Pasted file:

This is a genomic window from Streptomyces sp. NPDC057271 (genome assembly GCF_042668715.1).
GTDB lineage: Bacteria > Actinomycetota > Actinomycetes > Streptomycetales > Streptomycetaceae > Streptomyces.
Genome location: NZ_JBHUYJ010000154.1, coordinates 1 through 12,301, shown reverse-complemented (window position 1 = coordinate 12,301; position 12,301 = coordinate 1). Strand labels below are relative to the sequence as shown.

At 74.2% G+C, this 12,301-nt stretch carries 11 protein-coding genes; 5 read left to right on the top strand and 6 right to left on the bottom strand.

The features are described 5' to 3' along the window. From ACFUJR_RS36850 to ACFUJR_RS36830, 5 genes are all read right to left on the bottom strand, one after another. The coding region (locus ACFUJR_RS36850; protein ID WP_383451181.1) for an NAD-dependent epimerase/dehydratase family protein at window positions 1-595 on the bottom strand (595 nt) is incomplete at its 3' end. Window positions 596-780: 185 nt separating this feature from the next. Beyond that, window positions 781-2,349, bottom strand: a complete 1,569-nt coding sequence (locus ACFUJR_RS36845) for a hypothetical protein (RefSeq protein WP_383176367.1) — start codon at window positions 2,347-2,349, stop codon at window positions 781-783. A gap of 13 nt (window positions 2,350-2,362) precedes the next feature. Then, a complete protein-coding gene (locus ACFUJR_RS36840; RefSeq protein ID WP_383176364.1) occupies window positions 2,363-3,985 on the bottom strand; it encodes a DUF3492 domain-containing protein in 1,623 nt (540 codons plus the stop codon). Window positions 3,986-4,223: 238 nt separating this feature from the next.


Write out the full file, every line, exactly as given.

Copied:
This is a genomic window from Streptomyces sp. NPDC057271 (genome assembly GCF_042668715.1).
GTDB lineage: Bacteria > Actinomycetota > Actinomycetes > Streptomycetales > Streptomycetaceae > Streptomyces.
Genome location: NZ_JBHUYJ010000154.1, coordinates 1 through 12,301, shown reverse-complemented (window position 1 = coordinate 12,301; position 12,301 = coordinate 1). Strand labels below are relative to the sequence as shown.

At 74.2% G+C, this 12,301-nt stretch carries 11 protein-coding genes; 5 read left to right on the top strand and 6 right to left on the bottom strand.

The features are described 5' to 3' along the window. From ACFUJR_RS36850 to ACFUJR_RS36830, 5 genes are all read right to left on the bottom strand, one after another. The coding region (locus ACFUJR_RS36850; protein ID WP_383451181.1) for an NAD-dependent epimerase/dehydratase family protein at window positions 1-595 on the bottom strand (595 nt) is incomplete at its 3' end. Window positions 596-780: 185 nt separating this feature from the next. Beyond that, window positions 781-2,349, bottom strand: a complete 1,569-nt coding sequence (locus ACFUJR_RS36845) for a hypothetical protein (RefSeq protein WP_383176367.1) — start codon at window positions 2,347-2,349, stop codon at window positions 781-783. A gap of 13 nt (window positions 2,350-2,362) precedes the next feature. Then, a complete protein-coding gene (locus ACFUJR_RS36840; RefSeq protein ID WP_383176364.1) occupies window positions 2,363-3,985 on the bottom strand; it encodes a DUF3492 domain-containing protein in 1,623 nt (540 codons plus the stop codon). Window positions 3,986-4,223: 238 nt separating this feature from the next.